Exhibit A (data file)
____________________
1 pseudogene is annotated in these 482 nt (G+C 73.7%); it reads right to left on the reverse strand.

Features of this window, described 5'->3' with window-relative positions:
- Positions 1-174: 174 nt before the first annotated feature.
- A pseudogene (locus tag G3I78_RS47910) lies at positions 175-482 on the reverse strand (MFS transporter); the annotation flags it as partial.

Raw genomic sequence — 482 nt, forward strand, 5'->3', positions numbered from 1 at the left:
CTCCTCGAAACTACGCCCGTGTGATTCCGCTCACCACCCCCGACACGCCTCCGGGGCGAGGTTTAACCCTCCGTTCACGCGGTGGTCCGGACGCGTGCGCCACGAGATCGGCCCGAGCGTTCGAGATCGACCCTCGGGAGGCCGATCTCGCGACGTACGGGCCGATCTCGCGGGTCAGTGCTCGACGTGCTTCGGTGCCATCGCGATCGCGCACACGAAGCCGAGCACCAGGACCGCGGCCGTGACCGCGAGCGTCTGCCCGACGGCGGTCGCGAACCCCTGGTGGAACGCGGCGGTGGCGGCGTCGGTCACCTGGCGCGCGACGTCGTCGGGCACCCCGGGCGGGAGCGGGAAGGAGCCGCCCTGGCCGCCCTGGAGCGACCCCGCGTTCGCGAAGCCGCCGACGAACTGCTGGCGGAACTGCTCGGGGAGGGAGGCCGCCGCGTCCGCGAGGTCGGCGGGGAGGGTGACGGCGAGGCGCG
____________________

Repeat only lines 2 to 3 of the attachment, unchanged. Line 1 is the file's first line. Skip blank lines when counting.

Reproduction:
Features of this window, described 5'->3' with window-relative positions:
- Positions 1-174: 174 nt before the first annotated feature.